12 Quotes  “The scariest monsters are the ones that lurk within our souls.”  “I became insane, with long intervals of horrible sanity.”  “Those who dream by day are cognizant of many things that escape those who dream only at night.”  “Words have no power to impress the mind without the exquisite horror of their reality.”  “I wish I could write as mysterious as a cat.”  “Stupidity is a talent for misconception.”  “Poetry is the rhythmical creation of beauty in words.”

13 Interesting Fact  Poe never wanted to write short stories; he really just wanted to write poetry…but he needed to eat.  “Six years ago, a wife whom I loved as no man ever loved before, ruptured a blood-vessel in singing. Her life was despaired of. I took leave of her forever, and underwent all the agonies of her death. She recovered partially, and again I hoped. At the end of a year, the vessel broke again. I went through precisely the same scene. Again, in about a year afterward. Then again—again—again—and even once again, at varying intervals. Each time I felt all the agonies of her death—and at each accession of the disorder I loved her more dearly and clung to her life with more desperate pertinacity…I became insane, with long intervals of horrible sanity. During these fits of absolute unconsciousness I drank, God only knows how often or how much. ”

14 Gothic Origins  The words Goth and Gothic describe the Germanic tribes (e.g., Goths, Visigoths, Ostrogoths) which sacked Rome and also ravaged the rest of Europe in the third, fourth, and fifth centuries.  By the eighteenth century in England, Gothic had become synonymous with the Middle Ages, a period which was in disfavor because it was perceived as chaotic, unenlightened, and superstitious.

15 The Gothic Tradition  Began in Europe  First Gothic Work: 1765 The Castle of Otranto – Horace Walpole  Two Early Works: Mary Shelly’s Frankenstein, or The Modern Prometheus (1818) Bram Stoker’s Dracula (1897)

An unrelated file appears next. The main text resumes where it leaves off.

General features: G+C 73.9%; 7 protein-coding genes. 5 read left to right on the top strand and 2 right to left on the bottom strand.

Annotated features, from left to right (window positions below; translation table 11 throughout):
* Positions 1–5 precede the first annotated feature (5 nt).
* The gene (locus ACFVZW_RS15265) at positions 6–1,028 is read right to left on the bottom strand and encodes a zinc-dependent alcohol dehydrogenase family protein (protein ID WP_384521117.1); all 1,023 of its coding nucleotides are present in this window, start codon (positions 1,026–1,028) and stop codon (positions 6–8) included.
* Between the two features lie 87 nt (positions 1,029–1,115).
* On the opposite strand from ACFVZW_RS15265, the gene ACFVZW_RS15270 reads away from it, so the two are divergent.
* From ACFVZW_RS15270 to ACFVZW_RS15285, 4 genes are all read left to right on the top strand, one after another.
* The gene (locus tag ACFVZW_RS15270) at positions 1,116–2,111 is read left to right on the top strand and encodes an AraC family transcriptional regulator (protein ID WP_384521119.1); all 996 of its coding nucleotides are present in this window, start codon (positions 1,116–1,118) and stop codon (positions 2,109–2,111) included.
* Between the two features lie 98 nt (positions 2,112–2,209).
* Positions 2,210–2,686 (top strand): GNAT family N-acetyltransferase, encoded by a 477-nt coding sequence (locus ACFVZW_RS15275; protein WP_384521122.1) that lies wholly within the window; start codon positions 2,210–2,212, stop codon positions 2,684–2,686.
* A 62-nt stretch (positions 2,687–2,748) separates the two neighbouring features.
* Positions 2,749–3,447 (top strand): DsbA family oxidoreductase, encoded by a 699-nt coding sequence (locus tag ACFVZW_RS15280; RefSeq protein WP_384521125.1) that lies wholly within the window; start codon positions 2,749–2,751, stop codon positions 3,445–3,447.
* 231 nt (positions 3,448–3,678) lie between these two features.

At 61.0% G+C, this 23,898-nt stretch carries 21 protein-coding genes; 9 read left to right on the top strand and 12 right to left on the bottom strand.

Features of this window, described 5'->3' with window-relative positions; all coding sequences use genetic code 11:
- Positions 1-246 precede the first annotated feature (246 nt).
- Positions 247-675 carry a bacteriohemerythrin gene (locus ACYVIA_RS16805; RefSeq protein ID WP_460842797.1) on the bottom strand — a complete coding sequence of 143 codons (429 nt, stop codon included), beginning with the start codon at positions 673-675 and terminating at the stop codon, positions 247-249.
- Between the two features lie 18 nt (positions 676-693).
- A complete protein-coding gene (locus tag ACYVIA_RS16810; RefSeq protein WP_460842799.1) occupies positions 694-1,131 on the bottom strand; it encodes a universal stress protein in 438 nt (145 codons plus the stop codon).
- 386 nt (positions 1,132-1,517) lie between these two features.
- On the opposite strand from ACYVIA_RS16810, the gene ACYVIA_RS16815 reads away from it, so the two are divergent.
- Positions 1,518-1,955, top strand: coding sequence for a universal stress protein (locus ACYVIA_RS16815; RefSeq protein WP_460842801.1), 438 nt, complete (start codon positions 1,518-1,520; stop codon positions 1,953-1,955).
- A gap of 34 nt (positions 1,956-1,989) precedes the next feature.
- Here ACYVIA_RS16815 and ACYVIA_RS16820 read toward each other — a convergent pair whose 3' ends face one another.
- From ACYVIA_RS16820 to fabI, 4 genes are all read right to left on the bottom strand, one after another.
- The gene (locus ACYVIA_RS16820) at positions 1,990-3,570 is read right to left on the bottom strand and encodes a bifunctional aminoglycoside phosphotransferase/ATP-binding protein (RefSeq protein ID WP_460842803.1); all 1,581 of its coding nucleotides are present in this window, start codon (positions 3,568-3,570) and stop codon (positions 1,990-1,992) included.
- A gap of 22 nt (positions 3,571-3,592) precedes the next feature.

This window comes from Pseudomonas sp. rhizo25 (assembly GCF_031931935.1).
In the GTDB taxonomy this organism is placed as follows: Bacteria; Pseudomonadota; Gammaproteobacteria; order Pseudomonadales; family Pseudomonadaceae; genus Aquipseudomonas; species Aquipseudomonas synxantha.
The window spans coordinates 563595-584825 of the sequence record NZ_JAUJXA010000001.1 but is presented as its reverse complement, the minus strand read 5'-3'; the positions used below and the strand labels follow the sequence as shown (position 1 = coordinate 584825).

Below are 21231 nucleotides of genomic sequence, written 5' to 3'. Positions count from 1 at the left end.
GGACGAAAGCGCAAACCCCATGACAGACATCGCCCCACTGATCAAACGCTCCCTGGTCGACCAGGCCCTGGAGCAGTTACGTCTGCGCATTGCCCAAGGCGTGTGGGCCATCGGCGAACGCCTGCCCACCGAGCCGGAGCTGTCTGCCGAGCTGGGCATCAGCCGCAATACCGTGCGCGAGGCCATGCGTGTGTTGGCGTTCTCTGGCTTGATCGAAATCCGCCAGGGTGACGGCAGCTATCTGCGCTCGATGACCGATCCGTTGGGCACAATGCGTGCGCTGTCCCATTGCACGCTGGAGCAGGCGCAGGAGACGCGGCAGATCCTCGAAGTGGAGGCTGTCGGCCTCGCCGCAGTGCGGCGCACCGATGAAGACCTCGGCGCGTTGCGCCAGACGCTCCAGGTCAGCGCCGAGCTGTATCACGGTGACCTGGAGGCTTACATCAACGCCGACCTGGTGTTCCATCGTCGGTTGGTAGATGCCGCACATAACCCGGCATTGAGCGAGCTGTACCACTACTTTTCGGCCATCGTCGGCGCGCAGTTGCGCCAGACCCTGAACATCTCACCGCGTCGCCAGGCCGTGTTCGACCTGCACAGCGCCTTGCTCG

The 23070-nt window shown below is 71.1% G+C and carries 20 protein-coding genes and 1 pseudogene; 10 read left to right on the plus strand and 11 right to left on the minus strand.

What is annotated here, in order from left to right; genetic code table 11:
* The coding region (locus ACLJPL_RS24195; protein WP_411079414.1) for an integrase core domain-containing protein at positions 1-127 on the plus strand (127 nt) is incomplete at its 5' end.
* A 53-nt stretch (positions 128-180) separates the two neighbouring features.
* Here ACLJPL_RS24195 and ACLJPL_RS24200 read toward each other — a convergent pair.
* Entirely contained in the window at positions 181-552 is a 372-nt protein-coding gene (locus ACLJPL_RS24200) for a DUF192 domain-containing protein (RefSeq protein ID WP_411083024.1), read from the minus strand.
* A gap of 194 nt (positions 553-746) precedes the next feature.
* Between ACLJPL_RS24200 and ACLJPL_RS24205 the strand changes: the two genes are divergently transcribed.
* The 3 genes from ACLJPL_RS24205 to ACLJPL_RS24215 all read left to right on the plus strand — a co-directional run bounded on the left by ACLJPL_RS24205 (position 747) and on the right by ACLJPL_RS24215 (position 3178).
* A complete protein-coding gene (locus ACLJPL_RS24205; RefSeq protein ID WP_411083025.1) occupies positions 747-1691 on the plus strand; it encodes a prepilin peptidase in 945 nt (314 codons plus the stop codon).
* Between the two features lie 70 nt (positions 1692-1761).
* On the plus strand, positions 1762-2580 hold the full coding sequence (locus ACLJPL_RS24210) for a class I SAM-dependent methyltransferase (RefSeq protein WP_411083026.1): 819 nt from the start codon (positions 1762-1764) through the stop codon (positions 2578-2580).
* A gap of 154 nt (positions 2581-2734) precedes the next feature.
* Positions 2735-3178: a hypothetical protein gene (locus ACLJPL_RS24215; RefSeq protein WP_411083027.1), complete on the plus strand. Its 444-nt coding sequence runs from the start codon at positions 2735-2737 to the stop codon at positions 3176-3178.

16 Gothic Setting  The setting is greatly influential in Gothic novels. It not only evokes the atmosphere of horror and dread, but also portrays the deterioration of its world. The decaying, ruined scenery implies that at one time there was a thriving world. At one time the abbey, castle, or landscape was something treasured and appreciated. Now, all that lasts is the decaying shell of a once thriving dwelling.

17 Gothic Writing  Mystery  Horror  The Grotesque  Violence  The Supernatural  Damsel in distress (frequently faints in horror)  Secret corridors, passageways, or rooms  Ancestral curses  Ruined castles with graveyards nearby  Priests and monks  Sleep, dream, death-like states

18 Gothic Conventions MurderDeathSuicideGhostsDemons Gloomy settings Family secrets DungeonsCursesTorture VampiresSpiritsCastlesTombsTerror

19 Dark Romanticism  G. R. Thompson stressed that in opposition to the optimism of figures like Emerson, “the Dark Romantics adapted images of anthropomorphized evil in the form of Satan, devils, ghosts, werewolves, vampires, and ghouls”, [4] as more telling guides to man's inherent nature. G. R. ThompsonEmerson anthropomorphizedevilSatandevilsghostswerewolves vampiresghouls [4]

20 Characteristics  the natural world is dark, decaying, and mysterious; when it does reveal truth to man, its revelations are evil and hellish  frequently show individuals failing in their attempts to make changes for the better  Views nature as a deeply spiritual force but in a very sinister light  frequently show individuals failing in their attempts to make changes for the better